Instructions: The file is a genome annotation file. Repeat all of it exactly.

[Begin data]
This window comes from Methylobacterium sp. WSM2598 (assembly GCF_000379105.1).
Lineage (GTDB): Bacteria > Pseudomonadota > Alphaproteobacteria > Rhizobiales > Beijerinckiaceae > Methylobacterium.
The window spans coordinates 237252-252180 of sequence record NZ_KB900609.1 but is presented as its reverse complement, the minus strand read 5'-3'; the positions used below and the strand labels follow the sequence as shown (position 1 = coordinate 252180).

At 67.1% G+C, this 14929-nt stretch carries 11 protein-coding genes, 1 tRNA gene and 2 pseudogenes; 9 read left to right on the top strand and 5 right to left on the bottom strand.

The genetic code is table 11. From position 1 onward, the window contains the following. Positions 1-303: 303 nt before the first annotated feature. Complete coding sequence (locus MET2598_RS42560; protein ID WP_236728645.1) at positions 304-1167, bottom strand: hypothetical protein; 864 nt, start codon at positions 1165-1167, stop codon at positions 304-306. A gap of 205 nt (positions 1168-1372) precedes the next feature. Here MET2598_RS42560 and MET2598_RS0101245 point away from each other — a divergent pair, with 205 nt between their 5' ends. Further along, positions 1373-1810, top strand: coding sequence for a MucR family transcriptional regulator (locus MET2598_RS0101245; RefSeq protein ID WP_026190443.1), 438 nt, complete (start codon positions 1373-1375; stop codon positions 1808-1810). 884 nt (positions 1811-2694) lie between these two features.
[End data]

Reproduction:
This window comes from Methylobacterium sp. WSM2598 (assembly GCF_000379105.1).
Lineage (GTDB): Bacteria > Pseudomonadota > Alphaproteobacteria > Rhizobiales > Beijerinckiaceae > Methylobacterium.
The window spans coordinates 237252-252180 of sequence record NZ_KB900609.1 but is presented as its reverse complement, the minus strand read 5'-3'; the positions used below and the strand labels follow the sequence as shown (position 1 = coordinate 252180).

At 67.1% G+C, this 14929-nt stretch carries 11 protein-coding genes, 1 tRNA gene and 2 pseudogenes; 9 read left to right on the top strand and 5 right to left on the bottom strand.

The genetic code is table 11. From position 1 onward, the window contains the following. Positions 1-303: 303 nt before the first annotated feature. Complete coding sequence (locus MET2598_RS42560; protein ID WP_236728645.1) at positions 304-1167, bottom strand: hypothetical protein; 864 nt, start codon at positions 1165-1167, stop codon at positions 304-306. A gap of 205 nt (positions 1168-1372) precedes the next feature. Here MET2598_RS42560 and MET2598_RS0101245 point away from each other — a divergent pair, with 205 nt between their 5' ends. Further along, positions 1373-1810, top strand: coding sequence for a MucR family transcriptional regulator (locus MET2598_RS0101245; RefSeq protein ID WP_026190443.1), 438 nt, complete (start codon positions 1373-1375; stop codon positions 1808-1810). 884 nt (positions 1811-2694) lie between these two features.